The theme of hypocrisy in European thinking was taken up by the Washington Times, with Erick Stakelbeck pointing to an interesting development.
The European Union, which had condemned Israel in no uncertain terms for building a security fence to keep out terrorists and whose members all voted to support yet another UN resolution, which demanded that the fence be dismantled, is … ahem … planning to build a security fence.
This one, presumably, will not be “contrary to international law” as the Israeli one was angrily described by Javier Solana, since it is not intended to keep out terrorists or suicide bombers but “to prevent the free movement of migrants seeking to enter” EU territory. Phew. That’s all right then.
It is perhaps worth pointing out that because of the fence yesterday’s suicide bomb that killed 12 people in a busy shopping area was the first since March and another potential bomber was caught at the fence as many others had been. One hopes that these unfortunate terrified children are treated well and sent back to their mothers.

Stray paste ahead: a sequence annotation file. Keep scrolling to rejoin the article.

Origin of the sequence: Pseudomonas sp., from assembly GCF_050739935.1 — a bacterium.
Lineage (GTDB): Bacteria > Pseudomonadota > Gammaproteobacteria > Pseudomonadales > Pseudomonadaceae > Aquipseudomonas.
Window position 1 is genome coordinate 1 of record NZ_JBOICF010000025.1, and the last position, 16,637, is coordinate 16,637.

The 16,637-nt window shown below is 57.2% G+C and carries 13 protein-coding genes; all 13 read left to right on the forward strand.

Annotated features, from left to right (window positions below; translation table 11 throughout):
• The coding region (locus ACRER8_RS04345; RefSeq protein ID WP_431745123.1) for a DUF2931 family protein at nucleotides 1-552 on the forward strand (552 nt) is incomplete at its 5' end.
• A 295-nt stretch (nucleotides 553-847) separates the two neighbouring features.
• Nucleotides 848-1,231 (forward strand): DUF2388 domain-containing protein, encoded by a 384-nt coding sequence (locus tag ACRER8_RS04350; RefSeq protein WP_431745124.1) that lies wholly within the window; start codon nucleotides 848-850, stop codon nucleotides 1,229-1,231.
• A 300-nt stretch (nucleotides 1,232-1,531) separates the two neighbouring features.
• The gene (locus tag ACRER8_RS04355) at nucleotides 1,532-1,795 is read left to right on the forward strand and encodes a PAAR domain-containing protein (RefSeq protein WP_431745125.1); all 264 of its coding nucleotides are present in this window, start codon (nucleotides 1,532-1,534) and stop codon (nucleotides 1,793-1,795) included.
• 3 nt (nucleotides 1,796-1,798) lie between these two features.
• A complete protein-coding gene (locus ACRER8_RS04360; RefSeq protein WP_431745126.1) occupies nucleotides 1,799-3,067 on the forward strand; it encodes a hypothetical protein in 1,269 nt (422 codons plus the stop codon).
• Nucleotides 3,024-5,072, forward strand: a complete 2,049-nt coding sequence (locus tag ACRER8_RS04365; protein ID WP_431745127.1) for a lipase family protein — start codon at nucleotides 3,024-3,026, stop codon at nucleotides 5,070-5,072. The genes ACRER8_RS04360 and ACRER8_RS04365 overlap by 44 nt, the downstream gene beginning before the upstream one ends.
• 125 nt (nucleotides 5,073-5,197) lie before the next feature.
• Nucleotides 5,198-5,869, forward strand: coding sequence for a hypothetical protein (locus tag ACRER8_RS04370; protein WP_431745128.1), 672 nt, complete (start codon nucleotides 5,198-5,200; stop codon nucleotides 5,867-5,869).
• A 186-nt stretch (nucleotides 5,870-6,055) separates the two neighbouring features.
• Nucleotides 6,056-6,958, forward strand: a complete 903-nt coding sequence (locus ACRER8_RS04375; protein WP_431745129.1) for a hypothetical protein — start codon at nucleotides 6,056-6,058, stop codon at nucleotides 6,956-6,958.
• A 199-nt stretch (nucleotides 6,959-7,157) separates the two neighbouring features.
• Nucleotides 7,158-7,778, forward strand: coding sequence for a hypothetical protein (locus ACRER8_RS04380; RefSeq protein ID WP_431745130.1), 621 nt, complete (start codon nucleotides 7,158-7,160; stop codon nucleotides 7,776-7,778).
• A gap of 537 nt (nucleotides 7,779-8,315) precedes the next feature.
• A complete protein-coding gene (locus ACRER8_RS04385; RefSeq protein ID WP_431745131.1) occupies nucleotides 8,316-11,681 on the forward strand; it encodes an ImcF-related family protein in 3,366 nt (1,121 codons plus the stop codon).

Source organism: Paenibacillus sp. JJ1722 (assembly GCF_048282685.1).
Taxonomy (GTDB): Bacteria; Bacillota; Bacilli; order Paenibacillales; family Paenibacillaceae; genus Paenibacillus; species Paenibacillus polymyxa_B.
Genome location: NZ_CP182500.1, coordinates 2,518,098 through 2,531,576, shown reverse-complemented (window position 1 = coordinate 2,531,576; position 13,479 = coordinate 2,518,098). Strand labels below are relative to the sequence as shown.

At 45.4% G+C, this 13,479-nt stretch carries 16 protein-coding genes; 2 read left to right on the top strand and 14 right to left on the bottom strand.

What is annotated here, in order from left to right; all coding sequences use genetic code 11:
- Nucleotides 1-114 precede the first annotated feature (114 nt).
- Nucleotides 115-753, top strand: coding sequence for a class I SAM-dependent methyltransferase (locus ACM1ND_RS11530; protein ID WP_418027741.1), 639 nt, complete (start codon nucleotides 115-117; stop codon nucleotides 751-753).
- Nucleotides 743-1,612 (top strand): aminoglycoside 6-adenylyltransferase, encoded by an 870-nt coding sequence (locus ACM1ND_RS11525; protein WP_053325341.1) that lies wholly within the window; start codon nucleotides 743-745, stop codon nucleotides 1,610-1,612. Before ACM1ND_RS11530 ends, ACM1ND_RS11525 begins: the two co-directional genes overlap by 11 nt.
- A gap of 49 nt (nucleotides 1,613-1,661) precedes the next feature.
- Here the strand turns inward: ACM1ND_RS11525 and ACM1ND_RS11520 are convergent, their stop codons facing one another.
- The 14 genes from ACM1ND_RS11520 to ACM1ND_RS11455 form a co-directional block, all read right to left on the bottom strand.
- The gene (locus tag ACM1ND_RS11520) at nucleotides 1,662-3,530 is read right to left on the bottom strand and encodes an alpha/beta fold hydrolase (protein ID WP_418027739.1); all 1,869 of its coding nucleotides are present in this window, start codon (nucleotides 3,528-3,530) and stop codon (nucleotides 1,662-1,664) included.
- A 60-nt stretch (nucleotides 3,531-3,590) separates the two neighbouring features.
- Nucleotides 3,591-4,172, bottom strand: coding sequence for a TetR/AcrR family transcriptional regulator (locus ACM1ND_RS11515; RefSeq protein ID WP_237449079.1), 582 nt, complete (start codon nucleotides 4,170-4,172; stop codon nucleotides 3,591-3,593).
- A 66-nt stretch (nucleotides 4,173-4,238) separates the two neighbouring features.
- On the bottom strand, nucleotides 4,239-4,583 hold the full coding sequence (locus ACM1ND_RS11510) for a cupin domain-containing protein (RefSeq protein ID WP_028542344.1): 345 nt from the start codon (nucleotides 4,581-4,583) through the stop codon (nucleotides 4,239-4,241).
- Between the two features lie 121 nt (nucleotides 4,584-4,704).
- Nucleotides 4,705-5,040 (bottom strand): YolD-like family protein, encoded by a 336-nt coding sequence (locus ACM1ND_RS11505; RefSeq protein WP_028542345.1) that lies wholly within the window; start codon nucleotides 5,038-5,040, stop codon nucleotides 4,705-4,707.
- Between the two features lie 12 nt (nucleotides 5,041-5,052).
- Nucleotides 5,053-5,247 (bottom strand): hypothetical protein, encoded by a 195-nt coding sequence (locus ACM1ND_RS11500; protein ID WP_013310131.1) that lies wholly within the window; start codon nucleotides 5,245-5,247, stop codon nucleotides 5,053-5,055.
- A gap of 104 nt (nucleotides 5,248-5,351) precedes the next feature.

To be fair Solana condemned the killings. But he has also condemned the attempt to stop them. What exactly does he think is the right thing to do?
A security fence that separates Hungary and Poland from Russia, Ukraine and Belarus is precisely what many critics of EU enlargement predicted. It will once again cut the countries outside off from Europe and separate families that live on either side of the border. The iron curtain will move eastward and stay there. Perhaps, if the EU officials and the Israeli contractors who, adding insult to injury, are being broght over to help build the barrier, look around carefully, they will find remnants of the old barbed wire, minefields and look-out towers. All of these can be put to good use.